Why Sickle Cell matters

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2017 National Women's Conference
13 October 2016

Sickle cell disease is the name for a group of inherited blood disorder that affect the red blood cells. The most serious type is called sickle cell anaemia. People with sickle cell disease produce unusually shaped red blood cells that can cause problems because they don’t live as long as healthy blood cells and they can become stuck in blood vessels. Sickle haemoglobin gives up its oxygen to the tissues which stick together to form long rods inside the red blood cells making these rigid and ‘sickle’ shaped. By comparison, normal blood cells can bend and flex easily. Whilst Sickle Cell is more commonly associated with people with an African or Caribbean family background in the UK, awareness needs to be raised about how sickle cell disease also affects people of nationalities such as, South American, Middle Eastern, Easter Mediterranean and Asian origin.

Conference notes that whilst most people have heard of sickle cell disease, the majority of those will not really understand the disease and how it impacts on the lives of those with the disease. The UK Sickle Cell Society was commissioned in 2009 to develop a programme of education and outreach work on behalf of the NHS as it was clear that there was a lack of awareness of sickle cell and lots of stigma around the condition, particularly in communities who were most at risk of inheriting the disease.

Sometimes people born with sickle cell disease experience problems from early childhood, although most children have few symptoms and lead normal lives most of the time. The main symptoms of the disease are painful episodes called sickle cell ‘crisis’, which can be very severe and can last up to a week. Some children can also experience delayed growth, are at increased risk of infection and anaemia which can cause tiredness and shortness of breath.

Women with sickle cell need to be considered as being at high risk during pregnancy. Being pregnant can result in a worsening of their chronic illness and the sickle cell illness can exacerbate complications during pregnancy and in extreme cases this can lead to loss of the foetus and/or the mother. Women with sickle cell are more prone to pain episodes during pregnancy, especially in the last few months of pregnancy. Pregnancy creates intense demands on a woman’s body and the normal physiological changes of pregnancy and common complications such as anaemia can easily make the ‘sickling’ of the red blood cells worse. If the blood vessels become blocked by ‘sickled’ cells, body tissues may become deprived of oxygen and die. Even minor areas of damage in the placenta may reduce the amount of oxygen and nutrients available for the baby’s growth in the womb. Other complications for women during pregnancy can include; urinary tract infection, pneumonia, gallbladder problem, gallstones, heart enlargement and heart failure due to anaemia. During pregnancy women are at higher risk of strokes, pulmonary complications, higher number of ‘painful crisis’ and infections. Women with sickle cell are also 25% more likely to miscarry, 13% more likely to be born premature. According to the ‘Brent Sickle Cell and Thalassaemia Centre’, the maternal mortality rate in the UK among women with sickle cell disease is 5 per 1000 births compared to 0.06 per 1000 births in women without sickle cell disease.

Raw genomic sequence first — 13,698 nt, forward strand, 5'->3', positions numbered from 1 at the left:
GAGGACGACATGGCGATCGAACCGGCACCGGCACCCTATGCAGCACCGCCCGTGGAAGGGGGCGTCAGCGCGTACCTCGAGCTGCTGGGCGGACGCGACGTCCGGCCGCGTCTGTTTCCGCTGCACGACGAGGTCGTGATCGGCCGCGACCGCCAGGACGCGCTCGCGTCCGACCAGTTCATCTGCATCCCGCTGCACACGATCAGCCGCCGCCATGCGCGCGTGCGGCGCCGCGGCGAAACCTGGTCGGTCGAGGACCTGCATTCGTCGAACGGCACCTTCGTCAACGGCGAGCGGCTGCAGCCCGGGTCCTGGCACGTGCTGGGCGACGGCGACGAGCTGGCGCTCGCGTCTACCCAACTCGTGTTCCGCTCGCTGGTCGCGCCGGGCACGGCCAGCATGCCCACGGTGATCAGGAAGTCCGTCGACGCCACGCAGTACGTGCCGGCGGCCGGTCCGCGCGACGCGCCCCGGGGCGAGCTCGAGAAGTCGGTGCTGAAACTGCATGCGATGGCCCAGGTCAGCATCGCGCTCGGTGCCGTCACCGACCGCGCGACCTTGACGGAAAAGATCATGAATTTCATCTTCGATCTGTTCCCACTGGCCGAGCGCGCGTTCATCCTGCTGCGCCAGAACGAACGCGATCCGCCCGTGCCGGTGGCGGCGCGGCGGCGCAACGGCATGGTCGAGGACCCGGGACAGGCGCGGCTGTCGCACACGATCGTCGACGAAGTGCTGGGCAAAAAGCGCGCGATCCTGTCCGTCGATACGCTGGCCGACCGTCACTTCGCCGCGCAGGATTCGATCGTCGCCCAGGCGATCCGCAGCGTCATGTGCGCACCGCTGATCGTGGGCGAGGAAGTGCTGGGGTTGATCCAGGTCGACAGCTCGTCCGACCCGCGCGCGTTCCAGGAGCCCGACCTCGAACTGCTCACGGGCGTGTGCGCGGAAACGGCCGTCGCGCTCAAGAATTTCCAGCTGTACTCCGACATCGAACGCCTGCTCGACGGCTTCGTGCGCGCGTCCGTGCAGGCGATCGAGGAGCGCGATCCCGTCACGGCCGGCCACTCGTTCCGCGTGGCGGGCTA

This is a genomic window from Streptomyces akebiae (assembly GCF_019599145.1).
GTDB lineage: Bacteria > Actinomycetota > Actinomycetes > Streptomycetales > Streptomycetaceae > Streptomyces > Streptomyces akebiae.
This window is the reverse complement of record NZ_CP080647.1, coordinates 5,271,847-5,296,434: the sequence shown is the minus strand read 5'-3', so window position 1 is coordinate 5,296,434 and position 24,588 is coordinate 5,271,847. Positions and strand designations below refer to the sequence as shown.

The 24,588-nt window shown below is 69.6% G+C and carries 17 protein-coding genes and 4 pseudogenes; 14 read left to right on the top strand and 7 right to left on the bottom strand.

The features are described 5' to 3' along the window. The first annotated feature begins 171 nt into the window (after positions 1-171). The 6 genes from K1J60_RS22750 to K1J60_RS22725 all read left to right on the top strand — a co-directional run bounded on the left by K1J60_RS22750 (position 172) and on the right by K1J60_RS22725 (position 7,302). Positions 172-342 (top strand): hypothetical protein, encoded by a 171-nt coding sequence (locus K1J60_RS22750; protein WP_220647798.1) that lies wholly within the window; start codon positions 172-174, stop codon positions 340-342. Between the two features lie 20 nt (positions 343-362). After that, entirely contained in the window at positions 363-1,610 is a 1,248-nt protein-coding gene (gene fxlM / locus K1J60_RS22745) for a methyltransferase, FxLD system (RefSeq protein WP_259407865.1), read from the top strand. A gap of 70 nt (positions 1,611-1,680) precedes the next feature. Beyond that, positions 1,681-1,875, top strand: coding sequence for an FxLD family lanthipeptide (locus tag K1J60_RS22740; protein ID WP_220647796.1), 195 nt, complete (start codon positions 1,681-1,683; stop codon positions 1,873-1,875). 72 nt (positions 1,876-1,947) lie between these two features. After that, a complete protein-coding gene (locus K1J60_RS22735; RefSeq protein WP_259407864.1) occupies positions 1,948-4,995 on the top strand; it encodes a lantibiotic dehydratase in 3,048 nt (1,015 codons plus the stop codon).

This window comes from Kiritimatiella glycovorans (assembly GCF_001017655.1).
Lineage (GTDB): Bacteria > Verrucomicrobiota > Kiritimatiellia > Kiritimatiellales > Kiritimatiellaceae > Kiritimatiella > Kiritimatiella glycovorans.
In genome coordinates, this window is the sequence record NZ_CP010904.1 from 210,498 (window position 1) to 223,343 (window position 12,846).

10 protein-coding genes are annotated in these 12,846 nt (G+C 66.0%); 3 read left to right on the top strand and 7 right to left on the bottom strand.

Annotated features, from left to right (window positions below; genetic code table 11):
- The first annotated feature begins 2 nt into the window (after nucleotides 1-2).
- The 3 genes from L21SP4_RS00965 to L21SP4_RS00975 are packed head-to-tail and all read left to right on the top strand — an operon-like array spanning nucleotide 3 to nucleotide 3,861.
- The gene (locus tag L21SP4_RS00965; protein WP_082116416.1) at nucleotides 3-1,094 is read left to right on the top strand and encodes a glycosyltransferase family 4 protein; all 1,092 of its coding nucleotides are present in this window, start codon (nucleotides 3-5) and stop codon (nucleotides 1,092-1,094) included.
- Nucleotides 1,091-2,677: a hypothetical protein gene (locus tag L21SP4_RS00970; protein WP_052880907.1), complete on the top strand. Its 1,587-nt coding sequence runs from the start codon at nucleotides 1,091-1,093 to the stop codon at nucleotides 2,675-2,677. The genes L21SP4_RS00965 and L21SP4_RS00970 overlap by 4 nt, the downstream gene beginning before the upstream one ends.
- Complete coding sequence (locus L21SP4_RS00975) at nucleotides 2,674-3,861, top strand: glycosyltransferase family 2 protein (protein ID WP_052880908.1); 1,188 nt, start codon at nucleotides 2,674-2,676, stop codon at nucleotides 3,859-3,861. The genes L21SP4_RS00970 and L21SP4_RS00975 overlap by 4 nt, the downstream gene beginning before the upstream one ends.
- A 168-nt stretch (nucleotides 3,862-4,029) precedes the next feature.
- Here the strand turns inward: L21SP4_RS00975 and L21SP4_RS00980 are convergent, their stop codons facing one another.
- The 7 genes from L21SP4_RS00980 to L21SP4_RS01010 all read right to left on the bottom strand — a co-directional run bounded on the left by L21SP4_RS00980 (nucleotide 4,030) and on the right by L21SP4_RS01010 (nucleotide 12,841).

Research has furthered the understanding of the impact of the presence of sickle cell disease in children. Caring for children with sickle cell can put a strain on all the family but conference notes that because women still bear most of the responsibility for family caring, this will have a disproportionate impact on the working life of the mother, especially considering that one or more children in one family might have sickle cell and need care during painful episodes.

Conference congratulates the national women’s committee for the information on sickle cell disease and women in the UNSION Women’s Health Packs. Conference believes that UNISON national women’s committee could play a further vital role in raising awareness among our members of the disease and the impact on women during pregnancy and with regards to the implications arising from time off work for caring responsibilities.

Conference instructs the national women’s committee to work with the National Black Members SOG, other relevant UNISON committees and/or departments and where appropriate external agencies such as the UK Sickle Cell Society, the UK National Health Service Sickle Cell and Thalassaemia Screening Programme to;

1) Update the excellent UNISON Pregnancy Diary to include a section of advice and guidance for pregnant women with Sickle Cell disease

2) Develop information session and resources that can be used in branches or regions to run sessions with women members to raise awareness and provide support for women members.

3) Work with regional women’s committees to encourage local organisation of information sessions for women members that can be used for example, during women’s history month